Campaign Against Arms Trade (CAAT) is calling for action to defund the military, after a report found the UK has increased its military spending.
26 April is the Global Day of Action Against Military Spending and CAAT has urged campaigners to get in touch with their local media to raise awareness about the increase and call for alternatives.
This comes after the release of the Stockholm International Peace Research Institute (SIPRI) annual figures on global military spending, which found an increase both in the UK and worldwide.
Today is the Global Day of Action on Military Spending. All around the world, campaigners are challenging the myth that spending ever more money on warfare will make us safer. Today, we come together to say: defund the military. Defend people and planet.
Communities know what makes them feel safe, and it’s not increasing nuclear warheads or building killer robots. It’s things like secure housing, decent work, tackling the climate crisis, pandemic preparedness and ending institutional racism. Together, we can build a movement for change, from the ground up.
According to SIPRI, world military spending increased to almost $2tn in 2020, a 2.6% increase on the previous year.
Within the global increase, the UK has increased its own military spending by 2.9% since 2019. This increase makes the UK the fifth largest military spender in the world, behind only the US, China, India and Russia.
On top of this year’s increase, the UK government has already committed to a four year £16.5bn rise in defence spending. The extra money is to be spent on space technology, more nuclear warheads, drones and hackers, in a decision experts said will be the largest real-term increase since Margaret Thatcher’s times.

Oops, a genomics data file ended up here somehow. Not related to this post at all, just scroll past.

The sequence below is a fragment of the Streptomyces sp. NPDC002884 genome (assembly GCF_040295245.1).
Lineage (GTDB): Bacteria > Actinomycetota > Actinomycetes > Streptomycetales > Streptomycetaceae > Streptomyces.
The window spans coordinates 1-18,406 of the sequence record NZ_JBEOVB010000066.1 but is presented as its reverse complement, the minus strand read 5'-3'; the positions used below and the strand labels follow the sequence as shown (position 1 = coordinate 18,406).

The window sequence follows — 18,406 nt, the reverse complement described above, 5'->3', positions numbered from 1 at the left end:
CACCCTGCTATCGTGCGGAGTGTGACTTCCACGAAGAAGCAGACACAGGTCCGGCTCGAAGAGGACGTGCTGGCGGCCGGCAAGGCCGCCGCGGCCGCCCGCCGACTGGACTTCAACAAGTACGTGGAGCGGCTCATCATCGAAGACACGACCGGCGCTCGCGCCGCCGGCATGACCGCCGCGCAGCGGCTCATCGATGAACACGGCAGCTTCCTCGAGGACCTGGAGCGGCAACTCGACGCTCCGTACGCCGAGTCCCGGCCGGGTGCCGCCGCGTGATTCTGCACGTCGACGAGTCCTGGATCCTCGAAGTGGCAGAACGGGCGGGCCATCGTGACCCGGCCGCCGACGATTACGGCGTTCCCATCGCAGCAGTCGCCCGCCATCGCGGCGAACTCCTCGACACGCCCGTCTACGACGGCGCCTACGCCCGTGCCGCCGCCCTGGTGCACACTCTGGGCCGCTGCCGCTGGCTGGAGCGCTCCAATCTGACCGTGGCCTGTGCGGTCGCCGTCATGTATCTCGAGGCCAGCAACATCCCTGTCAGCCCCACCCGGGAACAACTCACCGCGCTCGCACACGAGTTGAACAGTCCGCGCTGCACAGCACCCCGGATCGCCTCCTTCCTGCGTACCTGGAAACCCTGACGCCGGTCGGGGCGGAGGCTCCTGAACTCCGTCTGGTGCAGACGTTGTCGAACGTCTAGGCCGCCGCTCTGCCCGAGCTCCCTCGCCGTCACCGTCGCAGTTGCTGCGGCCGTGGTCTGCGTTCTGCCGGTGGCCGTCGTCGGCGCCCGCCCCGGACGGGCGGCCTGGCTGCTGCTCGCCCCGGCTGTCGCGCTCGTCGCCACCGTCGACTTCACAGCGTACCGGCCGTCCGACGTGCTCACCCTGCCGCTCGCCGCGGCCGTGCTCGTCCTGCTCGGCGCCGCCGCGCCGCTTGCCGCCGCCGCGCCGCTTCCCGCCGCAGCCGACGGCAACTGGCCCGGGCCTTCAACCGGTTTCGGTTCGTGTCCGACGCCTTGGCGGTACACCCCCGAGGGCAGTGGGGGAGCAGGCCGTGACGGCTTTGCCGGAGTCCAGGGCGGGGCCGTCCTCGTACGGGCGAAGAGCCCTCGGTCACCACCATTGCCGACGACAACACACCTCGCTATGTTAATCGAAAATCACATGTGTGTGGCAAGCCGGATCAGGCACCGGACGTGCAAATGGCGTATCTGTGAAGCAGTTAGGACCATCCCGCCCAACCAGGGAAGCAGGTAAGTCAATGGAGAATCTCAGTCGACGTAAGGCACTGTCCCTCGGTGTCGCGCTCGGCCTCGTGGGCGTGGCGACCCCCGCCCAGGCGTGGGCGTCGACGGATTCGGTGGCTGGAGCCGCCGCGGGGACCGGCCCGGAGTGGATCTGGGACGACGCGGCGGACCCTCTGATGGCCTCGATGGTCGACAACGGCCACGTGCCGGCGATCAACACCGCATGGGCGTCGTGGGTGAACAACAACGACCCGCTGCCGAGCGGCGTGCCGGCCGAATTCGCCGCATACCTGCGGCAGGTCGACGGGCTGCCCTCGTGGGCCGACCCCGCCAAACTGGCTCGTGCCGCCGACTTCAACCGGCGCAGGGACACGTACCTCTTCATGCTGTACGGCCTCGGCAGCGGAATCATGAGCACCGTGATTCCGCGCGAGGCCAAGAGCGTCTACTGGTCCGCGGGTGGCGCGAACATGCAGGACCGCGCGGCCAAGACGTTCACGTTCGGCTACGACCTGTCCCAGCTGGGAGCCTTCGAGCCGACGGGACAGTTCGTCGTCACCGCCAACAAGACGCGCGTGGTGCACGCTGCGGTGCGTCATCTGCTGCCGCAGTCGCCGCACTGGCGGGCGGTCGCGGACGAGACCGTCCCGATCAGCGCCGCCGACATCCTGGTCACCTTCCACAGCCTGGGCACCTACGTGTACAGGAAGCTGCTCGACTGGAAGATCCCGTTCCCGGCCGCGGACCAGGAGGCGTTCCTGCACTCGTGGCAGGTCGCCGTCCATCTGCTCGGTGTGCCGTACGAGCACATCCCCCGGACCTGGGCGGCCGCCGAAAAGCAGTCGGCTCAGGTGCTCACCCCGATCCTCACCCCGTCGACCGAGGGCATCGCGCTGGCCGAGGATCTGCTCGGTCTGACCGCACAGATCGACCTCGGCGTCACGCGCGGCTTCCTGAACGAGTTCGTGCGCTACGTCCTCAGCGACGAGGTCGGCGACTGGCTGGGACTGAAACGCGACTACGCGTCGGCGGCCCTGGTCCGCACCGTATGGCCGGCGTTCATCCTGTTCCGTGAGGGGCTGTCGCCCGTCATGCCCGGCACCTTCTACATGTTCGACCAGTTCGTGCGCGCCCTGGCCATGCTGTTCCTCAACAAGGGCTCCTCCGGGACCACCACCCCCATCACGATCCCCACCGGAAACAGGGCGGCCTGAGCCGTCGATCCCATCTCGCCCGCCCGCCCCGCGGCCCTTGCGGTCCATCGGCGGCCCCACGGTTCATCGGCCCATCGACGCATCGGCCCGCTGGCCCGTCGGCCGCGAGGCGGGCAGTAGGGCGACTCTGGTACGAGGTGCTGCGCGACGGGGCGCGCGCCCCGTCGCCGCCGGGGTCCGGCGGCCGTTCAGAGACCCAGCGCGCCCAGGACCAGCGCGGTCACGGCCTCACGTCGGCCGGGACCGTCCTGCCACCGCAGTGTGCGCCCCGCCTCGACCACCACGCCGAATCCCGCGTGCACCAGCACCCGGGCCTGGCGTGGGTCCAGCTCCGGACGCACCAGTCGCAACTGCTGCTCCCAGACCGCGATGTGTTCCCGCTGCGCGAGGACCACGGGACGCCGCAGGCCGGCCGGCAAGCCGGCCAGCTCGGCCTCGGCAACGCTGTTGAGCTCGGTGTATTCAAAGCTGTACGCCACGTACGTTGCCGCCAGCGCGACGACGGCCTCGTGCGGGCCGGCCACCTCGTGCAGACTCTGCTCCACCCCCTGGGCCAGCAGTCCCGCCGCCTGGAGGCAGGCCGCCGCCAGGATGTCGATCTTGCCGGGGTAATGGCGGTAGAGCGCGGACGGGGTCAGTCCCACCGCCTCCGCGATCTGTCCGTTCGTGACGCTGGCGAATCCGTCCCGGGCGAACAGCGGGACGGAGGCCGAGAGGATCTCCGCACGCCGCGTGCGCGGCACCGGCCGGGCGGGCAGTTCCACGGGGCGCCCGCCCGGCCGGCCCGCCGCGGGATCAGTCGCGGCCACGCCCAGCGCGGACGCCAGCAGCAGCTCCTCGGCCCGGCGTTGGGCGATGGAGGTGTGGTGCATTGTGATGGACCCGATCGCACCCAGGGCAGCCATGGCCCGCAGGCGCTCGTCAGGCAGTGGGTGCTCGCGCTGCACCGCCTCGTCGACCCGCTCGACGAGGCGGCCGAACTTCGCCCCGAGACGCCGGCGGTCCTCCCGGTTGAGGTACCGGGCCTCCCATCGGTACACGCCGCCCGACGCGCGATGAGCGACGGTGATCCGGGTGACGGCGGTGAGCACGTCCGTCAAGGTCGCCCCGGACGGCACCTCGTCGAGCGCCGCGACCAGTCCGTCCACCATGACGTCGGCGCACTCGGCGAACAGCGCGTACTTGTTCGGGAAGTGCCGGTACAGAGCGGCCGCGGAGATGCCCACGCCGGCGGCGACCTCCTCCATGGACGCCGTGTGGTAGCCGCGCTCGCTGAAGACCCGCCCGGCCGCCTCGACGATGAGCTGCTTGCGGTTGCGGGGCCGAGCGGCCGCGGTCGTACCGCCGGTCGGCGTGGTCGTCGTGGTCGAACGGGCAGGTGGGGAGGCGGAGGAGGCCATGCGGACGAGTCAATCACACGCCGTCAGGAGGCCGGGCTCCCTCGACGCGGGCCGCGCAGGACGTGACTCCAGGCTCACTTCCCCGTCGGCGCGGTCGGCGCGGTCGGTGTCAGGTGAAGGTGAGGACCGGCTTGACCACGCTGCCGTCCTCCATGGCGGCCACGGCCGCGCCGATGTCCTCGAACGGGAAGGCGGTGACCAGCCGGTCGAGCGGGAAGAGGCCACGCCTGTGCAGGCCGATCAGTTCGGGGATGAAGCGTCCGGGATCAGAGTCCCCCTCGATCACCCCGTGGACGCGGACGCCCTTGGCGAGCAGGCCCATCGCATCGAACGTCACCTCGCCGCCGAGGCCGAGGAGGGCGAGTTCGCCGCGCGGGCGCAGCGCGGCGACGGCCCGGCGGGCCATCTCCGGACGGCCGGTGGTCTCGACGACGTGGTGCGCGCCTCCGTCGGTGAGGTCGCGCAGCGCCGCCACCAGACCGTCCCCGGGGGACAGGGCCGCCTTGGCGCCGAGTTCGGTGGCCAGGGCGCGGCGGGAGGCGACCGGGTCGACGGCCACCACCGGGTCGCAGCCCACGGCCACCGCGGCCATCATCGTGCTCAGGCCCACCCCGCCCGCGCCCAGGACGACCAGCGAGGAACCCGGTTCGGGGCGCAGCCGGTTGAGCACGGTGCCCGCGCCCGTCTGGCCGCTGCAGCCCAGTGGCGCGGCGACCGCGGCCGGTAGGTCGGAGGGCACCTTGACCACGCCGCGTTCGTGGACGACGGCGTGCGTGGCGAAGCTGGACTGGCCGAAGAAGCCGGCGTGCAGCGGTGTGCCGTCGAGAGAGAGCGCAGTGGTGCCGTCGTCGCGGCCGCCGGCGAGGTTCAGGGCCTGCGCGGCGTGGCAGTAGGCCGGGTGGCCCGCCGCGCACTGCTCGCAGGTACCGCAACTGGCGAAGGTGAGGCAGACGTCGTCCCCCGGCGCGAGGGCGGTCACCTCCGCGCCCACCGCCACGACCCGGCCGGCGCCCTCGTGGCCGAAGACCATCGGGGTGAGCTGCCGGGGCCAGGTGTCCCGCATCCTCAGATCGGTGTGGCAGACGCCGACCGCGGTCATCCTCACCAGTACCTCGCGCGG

Making priorities known
As the UK boosts its defence budget, it has cut the amount of foreign aid it gives. Human rights groups and charities have criticised the decision to cut foreign aid, saying it left Yemen and many Middle Eastern and African countries in need.
Meanwhile, CAAT called for military spending to be redirected to the climate crisis in particular, alongside housing, employment, tackling racism and the fallout of the pandemic.
Writing for the Guardian when the increase in the defence budget became known, Mary Kaldor, director of the conflict and civil society research unit at the London School of Economics, said that:
the dangers we face as a nation aren’t traditional wars: they’re global crises such as pandemics, the climate crisis and rising inequality, as well as security threats associated with terrorism and organised crime. Rather than spending on old-fashioned military defence, the UK’s focus should be on “human security”, a version of security that begins at the level of individuals rather than nation states and considers existential threats of all kinds – from poverty to ill health.
There is a powerful case for increasing our spending on human security issues, especially in the context of the pandemic. This has to include both climate change action and development assistance. But Johnson’s motivation seems to be more about returning us to an era of gunboat diplomacy than preventing and ending violent conflict.
Featured image via Flickr/Defence Images
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